Post Processing of SLS

One of the key differences that set the process of Selective Laser Sintering apart from other 3D printing processes is that the SLS 3D printing process does not require any support. This is mainly because the part of the object is completely encapsulated in the powdered particles and as a result, does not need any support in order to remain stable. This gives Selective Laser Sintering a definitive edge over other 3D printing technologies, such as Stereolithography and Fused Deposition Modelling.

Some important factors to keep in mind when using the SLS 3D printing process is that on average, the object that has been created using the SLS process needs to be left to cool down for a while before it can be removed from the platform.

The post-processing of SLS is often where the object being created is most vulnerable. This is the main reason why people who are looking to prototype an object or use SLS 3D printing modeling for small-scale manufacturing often seek out the expertise of an SLS 3D printing service who can make sure that the three-dimensional object is created correctly.

One of the reasons for using the expertise of a professional SLS 3D printing service is that there’s a good chance of warping and shrinkage which can occur and ruin the object being created. This is especially the case when it comes to creating long and flat objects through the SLS 3D printing process.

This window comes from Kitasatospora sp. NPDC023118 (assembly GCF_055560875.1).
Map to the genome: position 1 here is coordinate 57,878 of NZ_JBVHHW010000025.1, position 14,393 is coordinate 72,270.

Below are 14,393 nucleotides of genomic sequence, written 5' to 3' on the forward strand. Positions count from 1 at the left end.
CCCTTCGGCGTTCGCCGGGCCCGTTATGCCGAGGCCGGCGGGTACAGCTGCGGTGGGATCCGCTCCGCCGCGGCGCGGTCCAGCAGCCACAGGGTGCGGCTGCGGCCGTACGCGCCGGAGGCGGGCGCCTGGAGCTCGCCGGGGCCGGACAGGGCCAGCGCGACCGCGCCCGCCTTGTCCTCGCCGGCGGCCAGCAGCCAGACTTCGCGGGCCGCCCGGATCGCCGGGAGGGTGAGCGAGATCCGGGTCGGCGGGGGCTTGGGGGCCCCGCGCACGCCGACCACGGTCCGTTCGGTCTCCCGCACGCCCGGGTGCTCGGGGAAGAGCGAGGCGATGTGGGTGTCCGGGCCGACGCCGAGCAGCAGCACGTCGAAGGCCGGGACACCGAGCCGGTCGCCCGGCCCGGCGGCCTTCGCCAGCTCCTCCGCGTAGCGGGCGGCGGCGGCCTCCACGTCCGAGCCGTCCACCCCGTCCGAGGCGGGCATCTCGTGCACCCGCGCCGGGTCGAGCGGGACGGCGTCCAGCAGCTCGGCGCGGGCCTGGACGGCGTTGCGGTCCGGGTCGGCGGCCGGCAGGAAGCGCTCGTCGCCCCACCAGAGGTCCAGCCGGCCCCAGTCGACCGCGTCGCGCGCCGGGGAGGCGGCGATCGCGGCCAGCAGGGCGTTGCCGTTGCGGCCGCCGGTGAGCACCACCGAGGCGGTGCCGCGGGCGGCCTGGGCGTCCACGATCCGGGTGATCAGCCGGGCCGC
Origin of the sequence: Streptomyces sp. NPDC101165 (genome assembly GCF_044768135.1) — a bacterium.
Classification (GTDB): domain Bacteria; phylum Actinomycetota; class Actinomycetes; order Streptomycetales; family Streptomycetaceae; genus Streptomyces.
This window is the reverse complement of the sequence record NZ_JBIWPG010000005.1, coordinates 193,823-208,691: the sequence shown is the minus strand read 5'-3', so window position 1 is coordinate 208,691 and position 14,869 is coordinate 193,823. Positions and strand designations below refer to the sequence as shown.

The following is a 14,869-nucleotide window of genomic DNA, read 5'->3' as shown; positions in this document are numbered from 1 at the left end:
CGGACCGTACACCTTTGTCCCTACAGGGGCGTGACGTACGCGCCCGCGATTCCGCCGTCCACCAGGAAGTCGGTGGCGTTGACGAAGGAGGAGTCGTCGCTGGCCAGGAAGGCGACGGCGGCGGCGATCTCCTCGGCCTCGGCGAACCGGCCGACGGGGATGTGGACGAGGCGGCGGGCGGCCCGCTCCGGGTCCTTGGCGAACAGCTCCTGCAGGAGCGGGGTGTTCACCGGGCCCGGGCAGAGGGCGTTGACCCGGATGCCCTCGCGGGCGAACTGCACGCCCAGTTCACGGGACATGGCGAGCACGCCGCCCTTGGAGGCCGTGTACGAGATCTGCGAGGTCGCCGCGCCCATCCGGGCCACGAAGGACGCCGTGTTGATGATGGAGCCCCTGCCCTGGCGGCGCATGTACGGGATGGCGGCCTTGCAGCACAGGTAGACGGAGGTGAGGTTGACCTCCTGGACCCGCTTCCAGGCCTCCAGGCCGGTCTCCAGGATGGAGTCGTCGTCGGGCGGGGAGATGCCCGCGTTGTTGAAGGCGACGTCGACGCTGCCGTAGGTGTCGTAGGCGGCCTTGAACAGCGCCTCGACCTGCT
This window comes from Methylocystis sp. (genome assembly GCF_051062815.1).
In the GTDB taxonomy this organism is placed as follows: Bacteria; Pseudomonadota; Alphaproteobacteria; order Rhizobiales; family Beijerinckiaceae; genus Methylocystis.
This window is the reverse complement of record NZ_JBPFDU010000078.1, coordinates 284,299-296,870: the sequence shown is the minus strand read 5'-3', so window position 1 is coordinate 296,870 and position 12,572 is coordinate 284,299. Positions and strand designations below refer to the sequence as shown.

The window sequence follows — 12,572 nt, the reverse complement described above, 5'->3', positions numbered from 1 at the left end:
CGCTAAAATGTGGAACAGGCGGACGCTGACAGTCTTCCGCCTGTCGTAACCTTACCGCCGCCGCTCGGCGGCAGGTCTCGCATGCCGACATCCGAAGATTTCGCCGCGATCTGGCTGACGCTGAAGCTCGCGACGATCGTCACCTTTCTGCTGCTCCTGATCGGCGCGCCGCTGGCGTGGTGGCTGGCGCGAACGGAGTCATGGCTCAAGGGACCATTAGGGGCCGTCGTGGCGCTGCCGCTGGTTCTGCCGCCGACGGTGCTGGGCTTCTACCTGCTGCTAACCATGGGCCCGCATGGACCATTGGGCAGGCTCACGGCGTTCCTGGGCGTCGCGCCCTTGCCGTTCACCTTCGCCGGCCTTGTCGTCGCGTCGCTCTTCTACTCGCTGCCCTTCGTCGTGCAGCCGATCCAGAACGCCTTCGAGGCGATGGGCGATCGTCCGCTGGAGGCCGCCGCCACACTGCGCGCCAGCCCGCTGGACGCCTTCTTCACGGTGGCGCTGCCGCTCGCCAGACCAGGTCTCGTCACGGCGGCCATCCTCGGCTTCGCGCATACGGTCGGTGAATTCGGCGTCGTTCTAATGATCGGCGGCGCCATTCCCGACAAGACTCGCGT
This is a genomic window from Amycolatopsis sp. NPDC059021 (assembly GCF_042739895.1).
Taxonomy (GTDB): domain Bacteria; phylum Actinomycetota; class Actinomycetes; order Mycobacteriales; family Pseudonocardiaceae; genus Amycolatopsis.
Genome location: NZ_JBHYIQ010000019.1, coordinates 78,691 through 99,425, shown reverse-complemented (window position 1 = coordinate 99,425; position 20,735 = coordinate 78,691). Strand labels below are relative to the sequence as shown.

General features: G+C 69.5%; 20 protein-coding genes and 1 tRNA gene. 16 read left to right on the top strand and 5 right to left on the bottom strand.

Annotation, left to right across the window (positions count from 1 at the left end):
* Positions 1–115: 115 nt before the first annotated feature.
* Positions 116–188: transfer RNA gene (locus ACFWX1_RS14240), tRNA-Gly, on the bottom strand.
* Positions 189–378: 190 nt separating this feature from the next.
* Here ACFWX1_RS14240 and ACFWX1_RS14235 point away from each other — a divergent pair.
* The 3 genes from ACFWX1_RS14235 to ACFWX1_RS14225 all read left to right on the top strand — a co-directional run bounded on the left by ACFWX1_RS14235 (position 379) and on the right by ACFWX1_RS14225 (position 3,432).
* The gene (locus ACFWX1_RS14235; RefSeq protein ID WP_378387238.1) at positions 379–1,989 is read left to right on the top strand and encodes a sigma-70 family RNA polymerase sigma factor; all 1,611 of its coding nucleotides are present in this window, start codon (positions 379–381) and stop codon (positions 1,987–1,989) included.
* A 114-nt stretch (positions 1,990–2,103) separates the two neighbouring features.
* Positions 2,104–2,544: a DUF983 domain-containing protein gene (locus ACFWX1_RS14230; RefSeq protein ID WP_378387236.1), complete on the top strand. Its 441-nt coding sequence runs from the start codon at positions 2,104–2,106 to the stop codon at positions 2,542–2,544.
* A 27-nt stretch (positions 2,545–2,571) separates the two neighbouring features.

Advantages of Using SLS 3D Printing

Selective Laser Sintering is used by startups and manufacturing companies involved in providing products as a service. Keeping that in mind, SLS 3D printing is mainly used for prototyping a new product along with small-scale production if the process proves to be more cost-effective as compared to traditional production processes.

One of the main reasons why SLS 3D printing is the preferred choice when it comes to building some components or objects is the high amount of freedom it offers the users when it comes to the design of the object. Apart from that, SLS 3D printing is also the preferred choice for many businesses because it is highly accurate when it comes to producing parts as compared to traditional manufacturing processes. Since the process does not require any sort of support, it can end up saving both printing and post-processing time when designing an object for prototyping or small-scale production.

Furthermore, the process of Selective Laser Sintering allows users to produce parts that are sturdy and consistent in their mechanical properties, unlike other processes such as SLA or FDM. This means that the capabilities of the SLS technology can be used in its full potential by the user provided they have a good CAD file and knowledge of using the SLS 3D printing technology.